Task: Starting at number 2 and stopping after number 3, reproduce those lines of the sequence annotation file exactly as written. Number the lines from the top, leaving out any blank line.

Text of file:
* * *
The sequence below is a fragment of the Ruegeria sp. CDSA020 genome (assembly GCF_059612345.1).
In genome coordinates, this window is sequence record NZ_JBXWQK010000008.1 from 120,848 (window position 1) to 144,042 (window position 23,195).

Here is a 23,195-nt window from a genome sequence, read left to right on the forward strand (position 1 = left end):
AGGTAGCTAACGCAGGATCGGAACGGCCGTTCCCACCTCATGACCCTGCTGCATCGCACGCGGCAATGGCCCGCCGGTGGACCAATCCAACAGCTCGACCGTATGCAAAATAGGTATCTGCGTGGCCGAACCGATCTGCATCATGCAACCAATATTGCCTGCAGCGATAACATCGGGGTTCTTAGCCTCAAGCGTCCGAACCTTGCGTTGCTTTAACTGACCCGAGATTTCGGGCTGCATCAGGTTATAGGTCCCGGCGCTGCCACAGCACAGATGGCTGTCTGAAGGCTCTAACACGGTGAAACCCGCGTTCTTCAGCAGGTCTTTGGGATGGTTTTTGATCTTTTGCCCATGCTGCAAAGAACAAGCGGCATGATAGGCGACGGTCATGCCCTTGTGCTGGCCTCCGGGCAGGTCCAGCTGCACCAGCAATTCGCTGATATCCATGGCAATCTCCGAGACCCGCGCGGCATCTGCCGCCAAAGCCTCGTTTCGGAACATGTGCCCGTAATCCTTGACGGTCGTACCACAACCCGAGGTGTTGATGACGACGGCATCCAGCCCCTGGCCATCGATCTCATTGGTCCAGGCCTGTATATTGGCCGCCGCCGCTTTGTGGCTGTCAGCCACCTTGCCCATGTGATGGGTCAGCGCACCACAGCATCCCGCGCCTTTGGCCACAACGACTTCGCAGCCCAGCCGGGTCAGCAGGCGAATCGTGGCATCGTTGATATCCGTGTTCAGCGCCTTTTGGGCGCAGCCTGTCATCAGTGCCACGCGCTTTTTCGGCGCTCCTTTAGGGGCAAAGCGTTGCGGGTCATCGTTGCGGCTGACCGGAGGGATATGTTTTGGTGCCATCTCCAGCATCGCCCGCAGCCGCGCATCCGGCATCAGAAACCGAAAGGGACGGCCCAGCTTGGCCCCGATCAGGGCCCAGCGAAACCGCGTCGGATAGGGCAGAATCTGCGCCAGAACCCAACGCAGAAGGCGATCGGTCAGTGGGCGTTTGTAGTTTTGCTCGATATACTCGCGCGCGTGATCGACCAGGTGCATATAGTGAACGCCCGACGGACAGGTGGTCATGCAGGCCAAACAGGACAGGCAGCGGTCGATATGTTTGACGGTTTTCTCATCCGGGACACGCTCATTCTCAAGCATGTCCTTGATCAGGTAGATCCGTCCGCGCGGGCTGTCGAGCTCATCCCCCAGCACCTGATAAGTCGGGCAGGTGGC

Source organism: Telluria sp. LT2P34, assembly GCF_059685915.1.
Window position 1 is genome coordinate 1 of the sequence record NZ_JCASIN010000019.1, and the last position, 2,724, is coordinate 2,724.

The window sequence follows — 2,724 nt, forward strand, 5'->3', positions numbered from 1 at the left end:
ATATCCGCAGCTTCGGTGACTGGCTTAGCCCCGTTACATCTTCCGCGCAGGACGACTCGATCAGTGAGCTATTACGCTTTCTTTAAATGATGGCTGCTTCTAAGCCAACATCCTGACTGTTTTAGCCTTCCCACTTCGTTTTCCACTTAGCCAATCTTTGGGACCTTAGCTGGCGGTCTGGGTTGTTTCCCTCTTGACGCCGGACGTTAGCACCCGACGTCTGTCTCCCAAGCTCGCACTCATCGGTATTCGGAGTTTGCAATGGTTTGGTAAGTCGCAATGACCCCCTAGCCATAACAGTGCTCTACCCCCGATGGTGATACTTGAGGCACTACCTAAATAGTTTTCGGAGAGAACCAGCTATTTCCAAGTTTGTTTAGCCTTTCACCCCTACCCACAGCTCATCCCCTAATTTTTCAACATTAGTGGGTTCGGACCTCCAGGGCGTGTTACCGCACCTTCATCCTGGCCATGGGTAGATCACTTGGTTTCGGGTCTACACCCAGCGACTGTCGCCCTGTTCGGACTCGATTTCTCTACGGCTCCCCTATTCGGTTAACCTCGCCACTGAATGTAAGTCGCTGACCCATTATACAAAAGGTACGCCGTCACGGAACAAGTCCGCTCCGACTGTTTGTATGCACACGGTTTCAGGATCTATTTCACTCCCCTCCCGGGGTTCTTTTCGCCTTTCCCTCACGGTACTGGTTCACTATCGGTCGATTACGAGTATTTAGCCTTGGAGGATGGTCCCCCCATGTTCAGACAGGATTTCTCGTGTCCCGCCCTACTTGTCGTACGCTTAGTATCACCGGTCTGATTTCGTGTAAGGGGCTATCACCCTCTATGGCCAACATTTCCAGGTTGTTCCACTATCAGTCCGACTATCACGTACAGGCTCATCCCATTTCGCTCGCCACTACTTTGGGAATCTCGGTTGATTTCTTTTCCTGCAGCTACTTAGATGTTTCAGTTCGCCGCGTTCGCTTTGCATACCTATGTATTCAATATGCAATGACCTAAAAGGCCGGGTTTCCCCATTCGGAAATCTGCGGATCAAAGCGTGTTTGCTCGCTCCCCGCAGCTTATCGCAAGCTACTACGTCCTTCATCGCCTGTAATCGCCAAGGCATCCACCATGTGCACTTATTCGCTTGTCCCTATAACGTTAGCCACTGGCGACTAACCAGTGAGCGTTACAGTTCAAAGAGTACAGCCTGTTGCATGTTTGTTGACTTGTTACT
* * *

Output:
In genome coordinates, this window is sequence record NZ_JBXWQK010000008.1 from 120,848 (window position 1) to 144,042 (window position 23,195).

Here is a 23,195-nt window from a genome sequence, read left to right on the forward strand (position 1 = left end):